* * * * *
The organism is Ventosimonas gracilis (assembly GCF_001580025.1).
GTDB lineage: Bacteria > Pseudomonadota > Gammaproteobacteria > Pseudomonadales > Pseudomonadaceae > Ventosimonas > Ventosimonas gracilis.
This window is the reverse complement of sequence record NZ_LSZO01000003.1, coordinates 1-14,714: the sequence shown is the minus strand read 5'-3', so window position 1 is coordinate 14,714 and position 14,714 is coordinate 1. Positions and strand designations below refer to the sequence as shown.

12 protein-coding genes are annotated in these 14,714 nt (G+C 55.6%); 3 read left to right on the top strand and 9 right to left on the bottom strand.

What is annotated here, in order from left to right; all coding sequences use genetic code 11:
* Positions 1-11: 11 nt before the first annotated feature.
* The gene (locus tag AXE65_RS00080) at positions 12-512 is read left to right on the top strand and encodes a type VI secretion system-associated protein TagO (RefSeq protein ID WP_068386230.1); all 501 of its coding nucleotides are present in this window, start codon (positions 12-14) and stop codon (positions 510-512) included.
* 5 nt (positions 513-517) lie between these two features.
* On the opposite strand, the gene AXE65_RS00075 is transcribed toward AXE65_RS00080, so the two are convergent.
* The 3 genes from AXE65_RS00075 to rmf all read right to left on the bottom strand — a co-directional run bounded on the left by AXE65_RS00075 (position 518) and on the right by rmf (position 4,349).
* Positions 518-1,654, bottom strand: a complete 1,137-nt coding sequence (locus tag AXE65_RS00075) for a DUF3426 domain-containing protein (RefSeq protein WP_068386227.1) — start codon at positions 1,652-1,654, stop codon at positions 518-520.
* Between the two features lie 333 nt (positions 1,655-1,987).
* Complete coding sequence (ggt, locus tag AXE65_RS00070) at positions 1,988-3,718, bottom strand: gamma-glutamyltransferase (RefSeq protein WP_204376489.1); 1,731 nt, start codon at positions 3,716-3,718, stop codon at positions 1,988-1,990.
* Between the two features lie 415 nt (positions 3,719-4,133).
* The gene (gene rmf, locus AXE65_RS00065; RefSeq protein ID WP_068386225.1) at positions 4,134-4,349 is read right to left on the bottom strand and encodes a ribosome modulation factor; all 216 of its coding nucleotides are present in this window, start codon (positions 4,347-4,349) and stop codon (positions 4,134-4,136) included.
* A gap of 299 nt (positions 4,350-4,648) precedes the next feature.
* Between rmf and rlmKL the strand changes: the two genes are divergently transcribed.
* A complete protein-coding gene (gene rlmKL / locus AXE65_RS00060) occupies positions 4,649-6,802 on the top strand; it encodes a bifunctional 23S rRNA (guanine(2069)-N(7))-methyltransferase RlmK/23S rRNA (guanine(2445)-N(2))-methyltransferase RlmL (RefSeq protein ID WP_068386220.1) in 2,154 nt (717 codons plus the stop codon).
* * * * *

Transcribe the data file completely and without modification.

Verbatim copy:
The organism is Ventosimonas gracilis (assembly GCF_001580025.1).
GTDB lineage: Bacteria > Pseudomonadota > Gammaproteobacteria > Pseudomonadales > Pseudomonadaceae > Ventosimonas > Ventosimonas gracilis.
This window is the reverse complement of sequence record NZ_LSZO01000003.1, coordinates 1-14,714: the sequence shown is the minus strand read 5'-3', so window position 1 is coordinate 14,714 and position 14,714 is coordinate 1. Positions and strand designations below refer to the sequence as shown.

12 protein-coding genes are annotated in these 14,714 nt (G+C 55.6%); 3 read left to right on the top strand and 9 right to left on the bottom strand.

What is annotated here, in order from left to right; all coding sequences use genetic code 11:
* Positions 1-11: 11 nt before the first annotated feature.
* The gene (locus tag AXE65_RS00080) at positions 12-512 is read left to right on the top strand and encodes a type VI secretion system-associated protein TagO (RefSeq protein ID WP_068386230.1); all 501 of its coding nucleotides are present in this window, start codon (positions 12-14) and stop codon (positions 510-512) included.
* 5 nt (positions 513-517) lie between these two features.
* On the opposite strand, the gene AXE65_RS00075 is transcribed toward AXE65_RS00080, so the two are convergent.
* The 3 genes from AXE65_RS00075 to rmf all read right to left on the bottom strand — a co-directional run bounded on the left by AXE65_RS00075 (position 518) and on the right by rmf (position 4,349).
* Positions 518-1,654, bottom strand: a complete 1,137-nt coding sequence (locus tag AXE65_RS00075) for a DUF3426 domain-containing protein (RefSeq protein WP_068386227.1) — start codon at positions 1,652-1,654, stop codon at positions 518-520.
* Between the two features lie 333 nt (positions 1,655-1,987).
* Complete coding sequence (ggt, locus tag AXE65_RS00070) at positions 1,988-3,718, bottom strand: gamma-glutamyltransferase (RefSeq protein WP_204376489.1); 1,731 nt, start codon at positions 3,716-3,718, stop codon at positions 1,988-1,990.
* Between the two features lie 415 nt (positions 3,719-4,133).
* The gene (gene rmf, locus AXE65_RS00065; RefSeq protein ID WP_068386225.1) at positions 4,134-4,349 is read right to left on the bottom strand and encodes a ribosome modulation factor; all 216 of its coding nucleotides are present in this window, start codon (positions 4,347-4,349) and stop codon (positions 4,134-4,136) included.
* A gap of 299 nt (positions 4,350-4,648) precedes the next feature.
* Between rmf and rlmKL the strand changes: the two genes are divergently transcribed.
* A complete protein-coding gene (gene rlmKL / locus AXE65_RS00060) occupies positions 4,649-6,802 on the top strand; it encodes a bifunctional 23S rRNA (guanine(2069)-N(7))-methyltransferase RlmK/23S rRNA (guanine(2445)-N(2))-methyltransferase RlmL (RefSeq protein ID WP_068386220.1) in 2,154 nt (717 codons plus the stop codon).